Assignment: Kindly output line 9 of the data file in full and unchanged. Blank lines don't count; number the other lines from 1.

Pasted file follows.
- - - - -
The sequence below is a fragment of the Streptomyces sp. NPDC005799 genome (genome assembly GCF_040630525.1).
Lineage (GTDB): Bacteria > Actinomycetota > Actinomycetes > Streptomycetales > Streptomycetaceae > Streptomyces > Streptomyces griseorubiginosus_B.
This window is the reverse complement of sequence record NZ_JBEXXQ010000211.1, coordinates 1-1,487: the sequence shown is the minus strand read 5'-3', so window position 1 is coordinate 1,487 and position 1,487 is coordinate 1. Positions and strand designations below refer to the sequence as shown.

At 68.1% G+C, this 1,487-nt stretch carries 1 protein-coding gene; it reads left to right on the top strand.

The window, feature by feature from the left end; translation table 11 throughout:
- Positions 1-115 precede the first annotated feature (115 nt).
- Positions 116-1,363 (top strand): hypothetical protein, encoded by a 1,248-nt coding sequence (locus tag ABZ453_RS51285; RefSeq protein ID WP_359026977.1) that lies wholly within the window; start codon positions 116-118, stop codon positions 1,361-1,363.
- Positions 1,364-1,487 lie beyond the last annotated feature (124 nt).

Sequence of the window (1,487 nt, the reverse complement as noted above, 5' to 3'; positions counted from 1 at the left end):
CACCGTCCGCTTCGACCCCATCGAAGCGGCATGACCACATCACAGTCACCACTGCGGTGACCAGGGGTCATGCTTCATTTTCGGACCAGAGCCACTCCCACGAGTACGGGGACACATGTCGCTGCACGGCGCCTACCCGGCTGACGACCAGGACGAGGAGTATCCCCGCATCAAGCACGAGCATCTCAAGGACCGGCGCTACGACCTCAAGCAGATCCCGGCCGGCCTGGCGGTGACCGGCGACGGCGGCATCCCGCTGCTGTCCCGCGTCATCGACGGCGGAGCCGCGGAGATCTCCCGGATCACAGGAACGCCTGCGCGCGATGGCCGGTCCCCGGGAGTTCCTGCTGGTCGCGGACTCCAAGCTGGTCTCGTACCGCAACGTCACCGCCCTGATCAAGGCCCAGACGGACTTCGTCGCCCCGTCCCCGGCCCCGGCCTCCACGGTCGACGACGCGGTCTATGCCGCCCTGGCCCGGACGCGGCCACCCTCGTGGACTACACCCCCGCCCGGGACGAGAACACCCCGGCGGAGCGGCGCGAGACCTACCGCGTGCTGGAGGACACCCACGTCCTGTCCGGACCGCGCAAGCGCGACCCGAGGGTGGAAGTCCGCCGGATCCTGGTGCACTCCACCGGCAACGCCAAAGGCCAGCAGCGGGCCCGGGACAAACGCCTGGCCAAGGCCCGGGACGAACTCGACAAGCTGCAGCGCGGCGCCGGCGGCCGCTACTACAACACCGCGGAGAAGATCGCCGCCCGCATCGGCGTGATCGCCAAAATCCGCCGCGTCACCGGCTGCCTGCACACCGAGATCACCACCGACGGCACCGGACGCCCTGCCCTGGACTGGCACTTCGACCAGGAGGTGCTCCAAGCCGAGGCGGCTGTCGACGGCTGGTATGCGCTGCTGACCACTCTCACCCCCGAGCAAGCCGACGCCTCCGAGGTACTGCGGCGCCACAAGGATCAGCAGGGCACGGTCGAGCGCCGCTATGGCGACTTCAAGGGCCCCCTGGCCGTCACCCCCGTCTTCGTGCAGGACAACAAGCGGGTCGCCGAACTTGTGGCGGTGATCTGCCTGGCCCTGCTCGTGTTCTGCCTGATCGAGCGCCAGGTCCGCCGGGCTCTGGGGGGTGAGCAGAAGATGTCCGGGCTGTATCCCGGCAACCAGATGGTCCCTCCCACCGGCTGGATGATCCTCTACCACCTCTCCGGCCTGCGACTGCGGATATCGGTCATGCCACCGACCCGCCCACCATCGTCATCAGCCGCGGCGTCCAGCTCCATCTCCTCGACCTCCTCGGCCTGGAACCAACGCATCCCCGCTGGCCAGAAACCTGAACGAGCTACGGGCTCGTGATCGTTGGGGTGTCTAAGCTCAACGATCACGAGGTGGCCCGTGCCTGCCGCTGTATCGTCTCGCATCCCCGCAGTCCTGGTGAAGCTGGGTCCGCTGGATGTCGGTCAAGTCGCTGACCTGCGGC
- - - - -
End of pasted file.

Sequence of the window (1,487 nt, the reverse complement as noted above, 5' to 3'; positions counted from 1 at the left end):